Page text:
Apparently, Hughes wanted to delay production as long as possible so he could get more time with his precious little Leigh. "His pursuit continued," she once said, "but he never caught me.” Take a hint, dude.
Leigh once sniped that Josef von Sternberg, who directed her in the film Jet Pilot, was “an unbearable dictator.” Remember, Leigh worked closely with the one and lonely Alfred Hitchcock, not a man known for being warm and fuzzy. Seriously, I can only imagine what von Sternberg did to this poor woman…
Tony Curtis once compared his and Leigh’s marriage to the torrid, hot-mess of a romance that was Elizabeth Taylor and Richard Burton. Yet, as Curtis said, “They did it through scandal. We did it through the movies and people's affection.”
In 1961, Leigh experienced a daughter’s worst nightmare. She had to rush home from a holiday on the Riviera because her father had died by his own hand, nearly penniless. It was devastating, but it was about to get so much worse. In his final note, Leigh’s father blamed his marriage for his depression, and spit out vicious things about her mother.
Like any glamorous actress worth her salt, Leigh was good friends with the Kennedy clan.
Though Curtis and Leigh put on a brave face for the press after their split, inside Leigh was broken. Just days after their legal separation, someone reportedly found her passed out in a coma on the floor of her hotel bathroom. Driven to the brink, the actress had apparently overdosed on pills to numb the pain.
Leigh was a real director’s actress, and she was at home in many styles of movie-making, even when those styles were loopy to the extreme. Orson Welles was known for his freewheeling, improvisational techniques, and she recalled being delighted in Touch of Evil when Welles asked the cast to come up with their own lines. Me? I’d break out into hives.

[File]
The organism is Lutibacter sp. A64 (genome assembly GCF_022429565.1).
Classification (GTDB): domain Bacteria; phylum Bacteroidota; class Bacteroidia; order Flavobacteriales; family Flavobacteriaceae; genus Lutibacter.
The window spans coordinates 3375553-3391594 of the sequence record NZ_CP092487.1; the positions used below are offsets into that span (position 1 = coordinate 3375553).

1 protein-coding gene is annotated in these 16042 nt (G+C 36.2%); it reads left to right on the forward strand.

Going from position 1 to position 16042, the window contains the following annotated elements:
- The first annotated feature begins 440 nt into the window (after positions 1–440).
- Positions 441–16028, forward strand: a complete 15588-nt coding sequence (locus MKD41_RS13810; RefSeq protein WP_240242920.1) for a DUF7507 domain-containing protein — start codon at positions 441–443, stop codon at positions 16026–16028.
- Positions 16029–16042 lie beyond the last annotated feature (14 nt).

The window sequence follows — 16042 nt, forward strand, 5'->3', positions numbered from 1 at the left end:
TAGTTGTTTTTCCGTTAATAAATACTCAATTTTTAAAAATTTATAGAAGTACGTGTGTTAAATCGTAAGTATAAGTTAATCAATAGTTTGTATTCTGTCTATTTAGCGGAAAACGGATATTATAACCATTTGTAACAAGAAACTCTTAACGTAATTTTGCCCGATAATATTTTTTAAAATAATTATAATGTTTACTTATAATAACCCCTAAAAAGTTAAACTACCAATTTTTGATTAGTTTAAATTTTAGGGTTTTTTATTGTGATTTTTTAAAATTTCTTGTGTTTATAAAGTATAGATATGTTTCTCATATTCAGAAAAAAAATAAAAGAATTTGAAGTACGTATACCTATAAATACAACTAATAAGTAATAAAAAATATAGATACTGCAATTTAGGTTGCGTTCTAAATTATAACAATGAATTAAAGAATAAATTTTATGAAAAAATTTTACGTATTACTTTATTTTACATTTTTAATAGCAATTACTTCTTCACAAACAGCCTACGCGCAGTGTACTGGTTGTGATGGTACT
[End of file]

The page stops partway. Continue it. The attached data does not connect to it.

In contrast to the fast and loose directing style of Orson Welles, Leigh once explained that "With Mr. Hitchcock, the film is over for him before he even begins shooting."
On October 3, 2004, the legendary actress died in her home at the age of 77; she had been struggling with an inflammation of the blood vessels called vasculitis. Her ashes are buried in Westwood Village Memorial Park Cemetery in Los Angeles.
Today, Leigh is most famous for her role as the doomed victim Marion Crane in Alfred Hitchcock’s Psycho. The film shocked audiences when it killed her supposed main character midway through, but Leigh had her own troubles with the movie. She was so traumatized by her notorious shower murder that she actually avoided taking showers for the rest of her life.
While filming Psycho, Hitchcock played a cruel joke on Leigh. Super “hilariously,” he kept hiding the prop of the mother corpse in various closets and crannies near where Leigh was filming, leaving her to find it. Leigh actually took the disturbing prank good-naturedly, especially since she suspected the director was doing it to keep her on edge, or else to find out which version of the prop was scarier.